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About LittleBluberry

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    Seattle area

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  1. LittleBluberry

    Randomness XV: 'tis a silly place.

    Daughter #2's measles immunity passed the bar, as did rhubella. Mumps failed, so another shot and a follow up test. This is the only good thing happening here today, so I'm holding on to it.
  2. LittleBluberry

    Randomness XV: 'tis a silly place.

    It is unfortunately pretty much the norm. You might want to keep a journal of what repairs you do and contact info for people who you can call to fix things. Even a new house will have things a builder screwed up that need to get fixed.
  3. LittleBluberry

    Randomness XV: 'tis a silly place.

    Wait, why has no one told me of this?? I'm so bored right now... Just sitting at a car dealership getting hubby's car checked. They have free cookies, which is awesome, but I could really use lunch.
  4. LittleBluberry

    Randomness XV: 'tis a silly place.

    Yeah, they are a really small business, something like three people. The tale of medical woe for such a small team is pretty epic in scale. But it sounds like they have almost entirely cleared up the back log, and they do have good prices and nice sculpts. Just have tempered expectations.
  5. LittleBluberry

    Randomness XV: 'tis a silly place.

    It's always easier to get darker, hard to get lighter. This seems to be the philosophy of a lot of adventure path type full campaigns--keep things middle of the road to start while the characters get to know each other, then bring in the big threats later.
  6. LittleBluberry

    Randomness XV: 'tis a silly place.

    Yay!!! I was worried it would be too small, so I figured I'd better get it in the mail ASAP. She's an adorable little one, thanks for sharing the pictures!
  7. LittleBluberry

    Randomness XV: 'tis a silly place.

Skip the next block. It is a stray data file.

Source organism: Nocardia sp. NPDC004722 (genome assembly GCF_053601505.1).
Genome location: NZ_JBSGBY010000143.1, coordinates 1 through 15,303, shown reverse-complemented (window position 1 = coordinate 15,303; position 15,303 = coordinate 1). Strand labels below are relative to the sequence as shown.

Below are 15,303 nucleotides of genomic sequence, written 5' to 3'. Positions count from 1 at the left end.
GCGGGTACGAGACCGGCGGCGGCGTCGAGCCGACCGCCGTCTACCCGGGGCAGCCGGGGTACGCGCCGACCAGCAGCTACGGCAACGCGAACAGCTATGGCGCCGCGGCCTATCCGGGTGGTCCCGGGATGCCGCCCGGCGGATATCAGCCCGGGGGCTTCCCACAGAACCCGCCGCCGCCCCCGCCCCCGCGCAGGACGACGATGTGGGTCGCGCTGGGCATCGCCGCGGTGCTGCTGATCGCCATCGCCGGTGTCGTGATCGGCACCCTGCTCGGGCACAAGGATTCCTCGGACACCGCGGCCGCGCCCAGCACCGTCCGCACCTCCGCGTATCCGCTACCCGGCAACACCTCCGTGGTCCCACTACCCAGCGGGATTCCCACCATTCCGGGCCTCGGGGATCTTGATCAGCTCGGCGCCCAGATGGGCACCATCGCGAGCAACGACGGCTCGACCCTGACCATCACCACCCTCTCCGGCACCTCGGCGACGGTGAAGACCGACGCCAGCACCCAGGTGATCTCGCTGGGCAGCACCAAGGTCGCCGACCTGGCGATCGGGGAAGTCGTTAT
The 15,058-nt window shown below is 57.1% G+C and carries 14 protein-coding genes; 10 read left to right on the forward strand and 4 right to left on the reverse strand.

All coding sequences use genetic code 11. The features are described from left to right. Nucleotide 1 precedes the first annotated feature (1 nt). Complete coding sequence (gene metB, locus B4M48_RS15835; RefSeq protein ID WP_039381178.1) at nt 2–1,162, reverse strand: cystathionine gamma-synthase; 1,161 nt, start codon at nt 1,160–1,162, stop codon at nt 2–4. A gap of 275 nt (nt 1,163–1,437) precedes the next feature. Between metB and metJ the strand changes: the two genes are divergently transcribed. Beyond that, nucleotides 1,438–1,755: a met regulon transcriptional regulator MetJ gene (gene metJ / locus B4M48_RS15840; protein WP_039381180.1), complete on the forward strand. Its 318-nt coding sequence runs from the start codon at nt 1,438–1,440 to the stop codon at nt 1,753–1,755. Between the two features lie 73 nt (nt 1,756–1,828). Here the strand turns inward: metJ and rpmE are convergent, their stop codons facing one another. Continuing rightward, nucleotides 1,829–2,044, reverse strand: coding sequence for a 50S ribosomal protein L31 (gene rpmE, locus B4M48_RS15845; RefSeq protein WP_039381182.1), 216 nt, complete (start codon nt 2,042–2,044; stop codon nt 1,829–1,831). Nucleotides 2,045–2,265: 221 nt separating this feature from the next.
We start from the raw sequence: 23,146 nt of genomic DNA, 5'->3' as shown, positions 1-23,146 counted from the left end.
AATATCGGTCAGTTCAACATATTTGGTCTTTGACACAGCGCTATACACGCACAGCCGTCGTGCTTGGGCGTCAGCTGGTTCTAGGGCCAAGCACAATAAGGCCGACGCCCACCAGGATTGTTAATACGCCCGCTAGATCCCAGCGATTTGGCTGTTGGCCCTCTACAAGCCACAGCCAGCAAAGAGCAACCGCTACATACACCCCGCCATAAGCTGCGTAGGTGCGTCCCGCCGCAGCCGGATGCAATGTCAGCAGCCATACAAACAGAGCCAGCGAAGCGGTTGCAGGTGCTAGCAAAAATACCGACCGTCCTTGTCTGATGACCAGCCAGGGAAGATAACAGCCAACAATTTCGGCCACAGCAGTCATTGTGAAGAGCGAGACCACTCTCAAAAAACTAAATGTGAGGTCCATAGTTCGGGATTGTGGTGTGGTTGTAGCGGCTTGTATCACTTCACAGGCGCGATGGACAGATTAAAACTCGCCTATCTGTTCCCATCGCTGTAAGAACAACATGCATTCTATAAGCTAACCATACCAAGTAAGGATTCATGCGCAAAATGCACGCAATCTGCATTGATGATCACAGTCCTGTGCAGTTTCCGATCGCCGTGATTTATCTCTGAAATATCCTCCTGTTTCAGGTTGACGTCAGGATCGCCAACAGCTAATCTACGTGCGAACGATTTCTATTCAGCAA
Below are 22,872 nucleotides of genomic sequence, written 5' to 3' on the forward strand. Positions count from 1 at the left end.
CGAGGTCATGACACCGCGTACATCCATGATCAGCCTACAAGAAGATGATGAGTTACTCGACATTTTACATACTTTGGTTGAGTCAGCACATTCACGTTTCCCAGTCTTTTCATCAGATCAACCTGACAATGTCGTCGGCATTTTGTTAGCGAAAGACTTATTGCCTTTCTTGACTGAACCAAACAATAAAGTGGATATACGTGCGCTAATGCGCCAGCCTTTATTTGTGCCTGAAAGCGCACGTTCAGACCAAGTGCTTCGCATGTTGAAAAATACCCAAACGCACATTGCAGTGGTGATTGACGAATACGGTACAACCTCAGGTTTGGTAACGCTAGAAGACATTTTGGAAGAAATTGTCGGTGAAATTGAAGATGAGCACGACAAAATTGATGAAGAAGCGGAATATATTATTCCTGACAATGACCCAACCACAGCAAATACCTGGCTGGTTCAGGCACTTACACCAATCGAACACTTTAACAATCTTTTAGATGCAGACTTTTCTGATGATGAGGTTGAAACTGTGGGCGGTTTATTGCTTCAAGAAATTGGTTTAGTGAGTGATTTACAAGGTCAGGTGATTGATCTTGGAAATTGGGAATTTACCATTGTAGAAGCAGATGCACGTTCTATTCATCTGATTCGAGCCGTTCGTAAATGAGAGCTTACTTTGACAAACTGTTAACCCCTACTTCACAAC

Have you taken Michael Proctor's shaded metallics class? I love my metallic paints too, so it was a good way to keep using them with a bit more technique behind them. (I'm no where near mastering the technique, it's just the direction I decided explore.)
  8. LittleBluberry

    Happy Birthday Jasonator

    Tillykke! I hope you have a great birthday and lots of fun!
  9. LittleBluberry

    Resin Water Effects, How to Seal a Base?

    I've used packing tape, but I agree with Doug that you probably need a support structure. I remember Corporea used clay to make a dam on her cowboy diorama several years ago and there is a pirate king and queen I saw mounted on a cube of resin that had some useful tips for large pour projects. (They made a mold out of plastic and did a lot of sanding.) I can try to look them up when I'm not on a phone.
  10. LittleBluberry

    Randomness XV: 'tis a silly place.

    We have a Devon Rex. Very friendly, a little easier on the allergies and the softest ball of fur ever. When she was young she used to ride on our shoulders like a familiar.
  11. LittleBluberry

    Randomness XV: 'tis a silly place.

    A friend of mine has a Bengal kitten. Not sure I'd describe it as dog-like, it's very friendly but also insanely acrobatic and curious. Still a good choice if you have allergies and want a cat, though.
  12. LittleBluberry

    Deus Vult! Militi Christi Bust by Glitterwolf

    Reaper's grey brown triad works well for wood, maybe look at a swatch online and see if you have (or can mix) a similar color. Shifting out of an orange brown should help, if you don't want it to look grey you could try for a pale Scandinavian style wood. Additionally, you don't have to have both crosses match. The smaller one could be made of metal. EDIT:. Since re-reading your post confirms what I first thought you were asking, I don't think I have any suggestions about the cloth without looking up a reference photo. Maybe if you add some texture it will seem better.
  13. LittleBluberry

    Randomness XV: 'tis a silly place.

    <sigh> My baby girl, my youngest child, is 10 years old today. No more little kids here any more. I just spent 20 minutes looking at old baby pictures to console myself.
  14. LittleBluberry

    Randomness XV: 'tis a silly place.

    I'm pretty sure it has to do with the underlying infrastructure of the US banking system. There are fewer banks than there were, but that's still a lot more banks than most other nations and they're spread over a large land area. There is also this odd thing they did when debit cards were introduced where they tied them to the Visa system. It's quite different in Canada--originally it was harder to use your debit card because not many places had machinery to take your card and PIN, but when chips were introduced the transition to using PINs on credit cards was easy. Whereas the US now has an infrastructure hurdle that would require changing a bunch of existing hardware and software. (I worked on banking software during the Y2K panic, that actually was probably less work to change.) So no, not particularly a political issue in origin, more of a software implementation difference that came back to bite them in the end. The alternative has been to add more AI to analyzing purchase patterns to help spot fraud, but I don't have any data on how effective that's actually been. Smart card technology has always been bigger in Europe, so it makes sense that they're ahead on adopting it. If I were to guess, probably the US banking industry will find a different solution eventually.